Here is the accessory box, at a very affordable $1.79:

The Container Store accessory box

And some other strong candidates I see after browsing The Container Store:

two-sided compartment box, (double the storage!) $1.99-$2.99, great for picks and small cutters:

Container Store Two Sided Compartment Box


large compartment boxes, $3.99-$4.99:

Container Store Large Compartment Boxes


Translucent Hobby Case, $16.99 (love that it’s an all-in-one. Might get these for the kids’ homework tools):

Container Store Hobby Case

Anything from the Smart Store system, since it’s totally customizable: The Container Store Smart Store System

I’m sure the dollar stores would have something similar, and Michael’s and Joann’s with their ubiquitous 40% off coupons are always a good bet. Whatever you decide, go with what works for you and your needs, and in the spirit of bento, clean and simple.




Get (more than) What You Pay For

Sometimes you get what you pay for. Sometimes, you get a lot more.

I was shopping at my local HMart getting my usual Korean food necessities, then ventured into the housewares section, which I already knew had a few bento boxes. I saw this two-box set sitting in a corner–Komax, a Korean brand–just waiting to go to a loving home. Who am I to refuse?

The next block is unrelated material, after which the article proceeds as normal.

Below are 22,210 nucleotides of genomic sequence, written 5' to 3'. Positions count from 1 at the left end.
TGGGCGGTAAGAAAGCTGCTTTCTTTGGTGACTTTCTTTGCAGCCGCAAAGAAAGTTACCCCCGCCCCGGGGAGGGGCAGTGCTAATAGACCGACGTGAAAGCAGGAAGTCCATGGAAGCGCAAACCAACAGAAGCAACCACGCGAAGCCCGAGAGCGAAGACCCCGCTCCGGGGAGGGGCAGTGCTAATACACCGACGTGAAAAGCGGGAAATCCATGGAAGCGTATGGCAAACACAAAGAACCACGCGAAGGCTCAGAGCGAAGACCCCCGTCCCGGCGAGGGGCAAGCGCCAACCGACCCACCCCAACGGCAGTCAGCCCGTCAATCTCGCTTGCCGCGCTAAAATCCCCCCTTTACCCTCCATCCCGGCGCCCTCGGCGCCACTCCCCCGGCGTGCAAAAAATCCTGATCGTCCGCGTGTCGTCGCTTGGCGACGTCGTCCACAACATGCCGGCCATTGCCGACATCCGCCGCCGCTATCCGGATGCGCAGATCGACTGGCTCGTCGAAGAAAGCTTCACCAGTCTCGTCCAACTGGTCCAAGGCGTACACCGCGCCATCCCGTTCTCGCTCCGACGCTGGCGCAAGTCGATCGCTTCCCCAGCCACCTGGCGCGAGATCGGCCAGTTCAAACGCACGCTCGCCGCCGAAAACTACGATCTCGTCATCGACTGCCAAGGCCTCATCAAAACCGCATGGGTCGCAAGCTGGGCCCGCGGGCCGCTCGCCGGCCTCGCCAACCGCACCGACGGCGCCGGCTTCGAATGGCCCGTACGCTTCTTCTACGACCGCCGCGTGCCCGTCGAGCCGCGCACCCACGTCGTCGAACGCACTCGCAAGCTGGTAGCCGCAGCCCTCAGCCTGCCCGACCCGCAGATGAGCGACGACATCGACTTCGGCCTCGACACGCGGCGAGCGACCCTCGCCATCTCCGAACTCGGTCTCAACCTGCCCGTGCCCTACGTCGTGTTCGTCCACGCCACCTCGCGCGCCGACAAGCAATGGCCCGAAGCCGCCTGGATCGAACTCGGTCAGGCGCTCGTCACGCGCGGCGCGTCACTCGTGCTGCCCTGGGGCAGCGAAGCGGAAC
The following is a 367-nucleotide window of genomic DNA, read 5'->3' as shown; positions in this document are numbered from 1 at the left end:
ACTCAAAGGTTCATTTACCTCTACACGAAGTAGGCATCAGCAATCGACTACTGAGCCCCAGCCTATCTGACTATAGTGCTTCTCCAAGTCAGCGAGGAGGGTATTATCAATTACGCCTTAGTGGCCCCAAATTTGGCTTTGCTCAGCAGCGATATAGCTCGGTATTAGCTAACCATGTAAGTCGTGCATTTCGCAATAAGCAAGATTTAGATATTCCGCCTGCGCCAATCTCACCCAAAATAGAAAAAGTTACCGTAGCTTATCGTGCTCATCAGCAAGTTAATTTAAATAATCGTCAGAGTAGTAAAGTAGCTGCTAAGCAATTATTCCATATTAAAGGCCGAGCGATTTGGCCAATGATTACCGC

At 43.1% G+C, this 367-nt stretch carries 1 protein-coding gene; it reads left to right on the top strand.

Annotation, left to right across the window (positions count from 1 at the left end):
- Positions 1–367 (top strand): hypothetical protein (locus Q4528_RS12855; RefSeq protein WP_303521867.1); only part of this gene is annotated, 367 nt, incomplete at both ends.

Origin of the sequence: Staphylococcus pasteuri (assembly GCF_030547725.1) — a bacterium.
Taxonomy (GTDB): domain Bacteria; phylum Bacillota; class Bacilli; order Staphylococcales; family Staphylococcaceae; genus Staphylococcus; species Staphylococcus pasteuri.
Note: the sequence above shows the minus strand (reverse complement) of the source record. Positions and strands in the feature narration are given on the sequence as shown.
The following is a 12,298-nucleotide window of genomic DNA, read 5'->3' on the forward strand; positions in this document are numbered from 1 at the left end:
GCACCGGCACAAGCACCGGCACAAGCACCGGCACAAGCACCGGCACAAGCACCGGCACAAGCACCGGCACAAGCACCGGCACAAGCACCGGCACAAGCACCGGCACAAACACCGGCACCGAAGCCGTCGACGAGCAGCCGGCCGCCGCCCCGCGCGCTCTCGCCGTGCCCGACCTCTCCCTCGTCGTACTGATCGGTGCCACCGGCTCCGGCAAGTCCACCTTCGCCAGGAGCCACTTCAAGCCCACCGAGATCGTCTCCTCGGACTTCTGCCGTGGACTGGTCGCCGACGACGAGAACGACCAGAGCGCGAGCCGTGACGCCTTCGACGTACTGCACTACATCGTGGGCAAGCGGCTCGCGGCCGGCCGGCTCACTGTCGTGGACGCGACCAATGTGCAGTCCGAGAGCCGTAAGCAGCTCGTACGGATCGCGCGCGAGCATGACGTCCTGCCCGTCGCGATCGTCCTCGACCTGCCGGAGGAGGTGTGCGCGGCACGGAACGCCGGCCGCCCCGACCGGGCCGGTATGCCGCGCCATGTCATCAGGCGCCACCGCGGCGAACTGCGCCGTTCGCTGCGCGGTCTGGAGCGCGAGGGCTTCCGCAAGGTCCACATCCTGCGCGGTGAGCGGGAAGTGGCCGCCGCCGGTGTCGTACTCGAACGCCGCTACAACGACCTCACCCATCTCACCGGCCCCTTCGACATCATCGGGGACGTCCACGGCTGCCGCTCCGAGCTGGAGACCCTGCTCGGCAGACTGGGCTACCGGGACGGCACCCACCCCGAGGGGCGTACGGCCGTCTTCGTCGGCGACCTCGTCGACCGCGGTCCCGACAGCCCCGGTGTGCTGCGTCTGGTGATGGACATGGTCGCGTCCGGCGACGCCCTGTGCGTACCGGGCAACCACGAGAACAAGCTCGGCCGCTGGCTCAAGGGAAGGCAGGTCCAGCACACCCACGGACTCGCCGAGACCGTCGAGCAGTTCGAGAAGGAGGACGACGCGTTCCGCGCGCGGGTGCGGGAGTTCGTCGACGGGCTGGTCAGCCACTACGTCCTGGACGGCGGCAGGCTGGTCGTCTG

I love that:

  • they stack.
  • after stacked, they’re held together with an included band.
  • the top box has three sections AND a sectioned lid so everything stays put.
  • it’s the perfect size for school lunches.
  • it was only $4.99.

Five dollars.

For anyone who claims bento-ing is too expensive, this little gem can be had for less than the cost of an extra value meal.

And I have to confess: it’s one of my current favorites. It had me at sectioned lid. And $4.99, of course. I picked up two sets. All this to say, if you have an Asian grocery store nearby, it doesn’t hurt to check and see what kind of bento gear might be waiting for you.

Here are a couple examples of how I’ve used it so far:


salami fig bento in komax

Finger foods make a great school lunch for kids, especially if they’re busy chatting with friends. Contents:

  • figs
  • thick-cut salami
  • Organic Valley cheddar cheese
  • Trader Joe’s multigrain crackers
  • celery
  • apples
  • cherries

komax soba noodles bento

I roasted kabocha squash for the first time with some coconut oil and a bit of turbinado sugar and followed this recipe from nom nom paleo. The kids LOVED it, so I’m trying to sneak it in when I can: it’s packed with beta-carotene (iron, vitamin C, some B vitamins) and fiber.


  • roasted kabocha squash
  • pickled cucumber slices
  • red pepper slices
  • soba salad

For the soba dressing, I whisked together:

  • 1/4c soy sauce
  • 1/4c honey
  • 1/8c rice vinegar
  • 2 garlic gloves, peeled and finely grated
  • 1-inch piece of ginger, peeled and finely grated (use more if you like a strong ginger flavor)
  • a steady stream of sesame oil to taste

This was plenty for three bundles of soba noodles.

Sadly, I don’t see that you can buy the Komax bento set online anywhere, but it may pop up on eBay here and there. Otherwise, get thee to an Asian market!